Friday, April 6, 2018

DRAG, the Series: Beauty

I have decided to leave this series of posts, intentionally, in a very draft form. This owes to the upheaval of the past month of my personal life, yes ... but it also feels fitting, as the entire point of this discussion of drag is about construction and challenging assumptions. To smooth it all into coherent, long prose might obscure the various parts, and thoughts, I have put into this, and they perhaps should stand out starkly. In honesty, much of what I say is just intros to the links embedded. And so, here is this series. Unfinished. Challenging - to me, in one sense, and to the audience in another. Seems right ...

The only thing I didn't like was the makeup.

On its opening weekend, I went to see A Wrinkle in Time with a group of people, most of them new to me, and one of the most interesting counterpoints to the diversity and inclusion celebrated by the film was the quote above. Stated by someone I suspect would consider their liberal cred to be beyond reproach, the idea was that The Mrs. Ws' fantastical appearances set a bad example for little girls by way of cosmetics.

This was said to me at a time I had my hair jacked up to Jesus, was wearing all metallics, and my eyeshadow was silver and not at all subtle. Also, I have blue hair for pete's sakes.

The lady opining did not join us after the movie, but I have been stuck with her restrictive liberal ideals in the same way I've been struck and confounded by prescriptivist liberality before. The way I really hate.

If feminism is about choice, what feminist is to say it is INVALID right on its face (and do pardon the pun, please) for a woman to wear makeup? Or a man? And if makeup is an evil tool of the conformity-enforcing Evil Beauty Industry, out to subjugate women into narrow beauty ideals ... where is it bedazzled eyebrows and green glitter eyeshadow fit in to this narrow, cis, white ideal?

As I have said before. Sometimes, makeup is not about remediation. It's special effects. And nobody - man, woman, or anyone else - gets to prescribe for me what is limiting, or to limit me by "setting me free" from it either.

silhouette - of period clothing, of presumed gender-conforming bodies, of nonconforming bodies

corsetry jewelry

cleavage, highlight/shadow ("The champagne glass") - controlling light itself, synthesizing it for illusion

erasing the face to repaint stereotypical femininity, or owning one's own features to challenge the binary (bald queens, eyebrows) ... Kevyn Aucoin's erasure art, queens who emphasize their own - amplification versus obliteration ... the BEAT face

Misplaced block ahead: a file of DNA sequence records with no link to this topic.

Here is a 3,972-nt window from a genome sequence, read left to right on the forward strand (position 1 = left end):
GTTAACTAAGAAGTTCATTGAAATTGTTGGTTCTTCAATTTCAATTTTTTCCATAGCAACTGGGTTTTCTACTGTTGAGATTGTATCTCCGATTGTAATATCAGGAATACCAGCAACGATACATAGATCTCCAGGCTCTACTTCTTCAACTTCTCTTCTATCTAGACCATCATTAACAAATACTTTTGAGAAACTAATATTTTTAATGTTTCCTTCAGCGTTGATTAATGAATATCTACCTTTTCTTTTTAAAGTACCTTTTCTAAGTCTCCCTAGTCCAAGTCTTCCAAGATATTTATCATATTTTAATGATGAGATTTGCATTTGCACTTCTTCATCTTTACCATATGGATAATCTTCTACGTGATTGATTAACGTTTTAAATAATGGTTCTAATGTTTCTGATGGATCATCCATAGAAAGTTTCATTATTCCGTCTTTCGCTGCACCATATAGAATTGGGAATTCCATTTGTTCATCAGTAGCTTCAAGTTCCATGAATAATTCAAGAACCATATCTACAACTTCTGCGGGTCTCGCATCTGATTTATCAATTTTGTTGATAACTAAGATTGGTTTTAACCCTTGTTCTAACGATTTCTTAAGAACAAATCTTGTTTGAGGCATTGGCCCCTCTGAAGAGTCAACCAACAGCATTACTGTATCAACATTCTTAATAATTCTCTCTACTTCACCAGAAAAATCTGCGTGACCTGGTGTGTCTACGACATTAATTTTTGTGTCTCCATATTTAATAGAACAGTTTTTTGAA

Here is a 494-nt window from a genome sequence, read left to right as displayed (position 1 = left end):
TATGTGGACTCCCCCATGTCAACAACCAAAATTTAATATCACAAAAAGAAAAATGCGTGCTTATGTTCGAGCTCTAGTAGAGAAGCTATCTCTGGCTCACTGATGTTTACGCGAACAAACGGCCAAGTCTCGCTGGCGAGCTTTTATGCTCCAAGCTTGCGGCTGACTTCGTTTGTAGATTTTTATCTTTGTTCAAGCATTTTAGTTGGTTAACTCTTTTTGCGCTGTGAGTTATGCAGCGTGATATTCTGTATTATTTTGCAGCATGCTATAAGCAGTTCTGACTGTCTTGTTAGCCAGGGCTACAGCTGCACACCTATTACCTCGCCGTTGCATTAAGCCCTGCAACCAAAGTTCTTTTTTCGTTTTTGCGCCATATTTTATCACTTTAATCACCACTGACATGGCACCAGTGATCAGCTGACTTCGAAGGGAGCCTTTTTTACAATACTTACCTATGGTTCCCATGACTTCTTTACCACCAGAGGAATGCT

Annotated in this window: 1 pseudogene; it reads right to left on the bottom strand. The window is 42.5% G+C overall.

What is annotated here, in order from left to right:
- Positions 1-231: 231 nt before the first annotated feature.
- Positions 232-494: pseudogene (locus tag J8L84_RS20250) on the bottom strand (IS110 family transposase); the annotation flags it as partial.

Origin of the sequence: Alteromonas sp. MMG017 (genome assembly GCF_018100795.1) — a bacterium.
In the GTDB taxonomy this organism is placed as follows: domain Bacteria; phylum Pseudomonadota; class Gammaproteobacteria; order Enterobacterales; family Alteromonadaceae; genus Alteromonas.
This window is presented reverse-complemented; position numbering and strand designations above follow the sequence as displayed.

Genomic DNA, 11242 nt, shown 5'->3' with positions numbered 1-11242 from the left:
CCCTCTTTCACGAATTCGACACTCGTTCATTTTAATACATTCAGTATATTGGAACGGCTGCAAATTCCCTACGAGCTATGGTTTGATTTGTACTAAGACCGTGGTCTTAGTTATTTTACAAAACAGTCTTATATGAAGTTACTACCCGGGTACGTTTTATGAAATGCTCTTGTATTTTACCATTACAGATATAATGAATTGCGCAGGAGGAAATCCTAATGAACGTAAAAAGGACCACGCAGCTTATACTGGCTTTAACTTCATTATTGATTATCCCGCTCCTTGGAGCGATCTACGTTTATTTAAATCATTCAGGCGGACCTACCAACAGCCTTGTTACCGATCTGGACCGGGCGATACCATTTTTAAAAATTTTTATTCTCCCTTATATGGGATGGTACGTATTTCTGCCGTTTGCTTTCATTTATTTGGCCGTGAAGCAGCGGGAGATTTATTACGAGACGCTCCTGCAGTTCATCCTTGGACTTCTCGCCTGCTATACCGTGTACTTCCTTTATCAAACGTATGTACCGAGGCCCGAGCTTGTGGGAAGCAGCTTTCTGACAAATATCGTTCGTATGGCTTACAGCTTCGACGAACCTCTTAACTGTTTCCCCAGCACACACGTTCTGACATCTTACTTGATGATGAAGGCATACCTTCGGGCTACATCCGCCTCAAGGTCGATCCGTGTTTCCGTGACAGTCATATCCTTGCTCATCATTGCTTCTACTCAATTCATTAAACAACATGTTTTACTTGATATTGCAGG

Self-decoration predates anatomically modern humanity itself. We have been decorating ourselves since before "we" WERE "ourselves" - ochre and seashell jewelry, religion, trade, and art reach as far back as our current understanding takes us. Pre-human, prehistoric. Cro magnon and Neanderthal man created beauty as well as tools, and the tools of beauty and art date back over 160,000 years.

Advent of "I can draw what I want" marketing and autonomy over rigid fashion - STYLE over fashion ... still an industry, but emphasis affected by people's needs. How much can commercial interests still command people reshaping themselves? How much has the narrow beauty standard *really* changed? Really at the point where individuals are using the beauty industry, or still beholden to beauty standards?

As with most things, the alterations we perform to create beauty can pass into The Uncanny Valley, where synthesizing the suppleness of youth with plumpers and tightening becomes ghastly. Pop culture obsesses, at times, on hatred of this tendency - making fun of everyone from always-a-target Jocelyn Wildenstein to the Jenners/Kardashians for "overdoing it" ... and this both happens in drag, and is played-with in drag. Not a few queens proudly name their alterations, and it's difficult not to suspect that many who do it do so less for ideals of beauty than for the exaggeration of those ideals - for intentional effect. Special effects.

Drag USES the Uncanny Valley, gooses it - can transform it from challenge into a new definition of beauty.

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